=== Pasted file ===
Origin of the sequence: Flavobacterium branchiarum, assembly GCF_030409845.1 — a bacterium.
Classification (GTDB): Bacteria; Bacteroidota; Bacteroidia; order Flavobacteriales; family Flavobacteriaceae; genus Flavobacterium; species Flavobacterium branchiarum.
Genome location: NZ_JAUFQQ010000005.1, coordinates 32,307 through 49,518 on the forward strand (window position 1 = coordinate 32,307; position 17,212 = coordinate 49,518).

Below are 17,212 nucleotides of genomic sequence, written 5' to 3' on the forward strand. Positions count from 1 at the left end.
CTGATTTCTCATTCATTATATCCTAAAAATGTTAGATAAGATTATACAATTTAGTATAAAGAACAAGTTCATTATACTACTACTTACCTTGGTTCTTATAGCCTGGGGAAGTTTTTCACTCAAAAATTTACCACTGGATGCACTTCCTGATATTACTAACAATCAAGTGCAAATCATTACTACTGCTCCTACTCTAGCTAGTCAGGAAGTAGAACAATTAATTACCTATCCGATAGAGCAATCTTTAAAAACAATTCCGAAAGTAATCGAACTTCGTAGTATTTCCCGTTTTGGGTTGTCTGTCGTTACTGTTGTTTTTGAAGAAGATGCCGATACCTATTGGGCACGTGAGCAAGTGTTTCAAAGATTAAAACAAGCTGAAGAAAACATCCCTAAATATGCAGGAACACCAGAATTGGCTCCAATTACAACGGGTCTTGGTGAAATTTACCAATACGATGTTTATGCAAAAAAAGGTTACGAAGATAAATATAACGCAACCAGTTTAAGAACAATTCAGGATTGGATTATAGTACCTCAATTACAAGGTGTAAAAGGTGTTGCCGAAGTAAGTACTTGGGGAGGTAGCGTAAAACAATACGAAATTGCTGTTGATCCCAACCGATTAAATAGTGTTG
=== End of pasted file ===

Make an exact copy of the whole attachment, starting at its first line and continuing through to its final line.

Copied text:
Origin of the sequence: Flavobacterium branchiarum, assembly GCF_030409845.1 — a bacterium.
Classification (GTDB): Bacteria; Bacteroidota; Bacteroidia; order Flavobacteriales; family Flavobacteriaceae; genus Flavobacterium; species Flavobacterium branchiarum.
Genome location: NZ_JAUFQQ010000005.1, coordinates 32,307 through 49,518 on the forward strand (window position 1 = coordinate 32,307; position 17,212 = coordinate 49,518).

Below are 17,212 nucleotides of genomic sequence, written 5' to 3' on the forward strand. Positions count from 1 at the left end.
CTGATTTCTCATTCATTATATCCTAAAAATGTTAGATAAGATTATACAATTTAGTATAAAGAACAAGTTCATTATACTACTACTTACCTTGGTTCTTATAGCCTGGGGAAGTTTTTCACTCAAAAATTTACCACTGGATGCACTTCCTGATATTACTAACAATCAAGTGCAAATCATTACTACTGCTCCTACTCTAGCTAGTCAGGAAGTAGAACAATTAATTACCTATCCGATAGAGCAATCTTTAAAAACAATTCCGAAAGTAATCGAACTTCGTAGTATTTCCCGTTTTGGGTTGTCTGTCGTTACTGTTGTTTTTGAAGAAGATGCCGATACCTATTGGGCACGTGAGCAAGTGTTTCAAAGATTAAAACAAGCTGAAGAAAACATCCCTAAATATGCAGGAACACCAGAATTGGCTCCAATTACAACGGGTCTTGGTGAAATTTACCAATACGATGTTTATGCAAAAAAAGGTTACGAAGATAAATATAACGCAACCAGTTTAAGAACAATTCAGGATTGGATTATAGTACCTCAATTACAAGGTGTAAAAGGTGTTGCCGAAGTAAGTACTTGGGGAGGTAGCGTAAAACAATACGAAATTGCTGTTGATCCCAACCGATTAAATAGTGTTG